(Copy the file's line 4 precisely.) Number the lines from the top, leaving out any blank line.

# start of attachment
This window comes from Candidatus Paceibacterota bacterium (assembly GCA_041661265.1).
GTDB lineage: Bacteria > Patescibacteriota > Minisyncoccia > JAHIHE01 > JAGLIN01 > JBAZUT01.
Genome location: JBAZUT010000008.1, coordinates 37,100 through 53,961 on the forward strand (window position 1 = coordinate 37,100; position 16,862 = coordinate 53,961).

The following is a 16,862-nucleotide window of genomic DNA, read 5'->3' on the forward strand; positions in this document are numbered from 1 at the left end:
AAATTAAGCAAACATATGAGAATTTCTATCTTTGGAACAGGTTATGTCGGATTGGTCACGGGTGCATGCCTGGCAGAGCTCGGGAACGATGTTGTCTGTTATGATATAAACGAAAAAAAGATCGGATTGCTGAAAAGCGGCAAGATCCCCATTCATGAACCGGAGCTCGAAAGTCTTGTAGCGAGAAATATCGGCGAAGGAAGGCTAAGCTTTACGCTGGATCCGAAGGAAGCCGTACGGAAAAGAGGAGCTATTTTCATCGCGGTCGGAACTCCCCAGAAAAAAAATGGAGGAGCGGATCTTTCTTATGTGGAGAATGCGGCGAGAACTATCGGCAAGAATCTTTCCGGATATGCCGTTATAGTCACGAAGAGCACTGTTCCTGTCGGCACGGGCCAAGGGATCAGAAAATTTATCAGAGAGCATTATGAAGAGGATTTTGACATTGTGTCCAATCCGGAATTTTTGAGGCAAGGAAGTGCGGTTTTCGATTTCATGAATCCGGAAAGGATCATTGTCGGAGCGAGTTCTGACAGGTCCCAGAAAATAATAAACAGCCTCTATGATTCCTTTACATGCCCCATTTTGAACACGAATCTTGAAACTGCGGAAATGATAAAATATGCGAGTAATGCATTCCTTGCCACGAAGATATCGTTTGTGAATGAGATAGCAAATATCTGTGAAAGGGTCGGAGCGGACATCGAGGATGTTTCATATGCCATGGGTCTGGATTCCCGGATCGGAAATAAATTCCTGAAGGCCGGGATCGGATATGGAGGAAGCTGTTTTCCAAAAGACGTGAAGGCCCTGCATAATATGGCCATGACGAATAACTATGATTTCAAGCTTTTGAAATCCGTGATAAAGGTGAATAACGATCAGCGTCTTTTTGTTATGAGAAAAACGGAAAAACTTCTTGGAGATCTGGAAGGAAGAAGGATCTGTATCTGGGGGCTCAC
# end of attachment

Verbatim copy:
The following is a 16,862-nucleotide window of genomic DNA, read 5'->3' on the forward strand; positions in this document are numbered from 1 at the left end: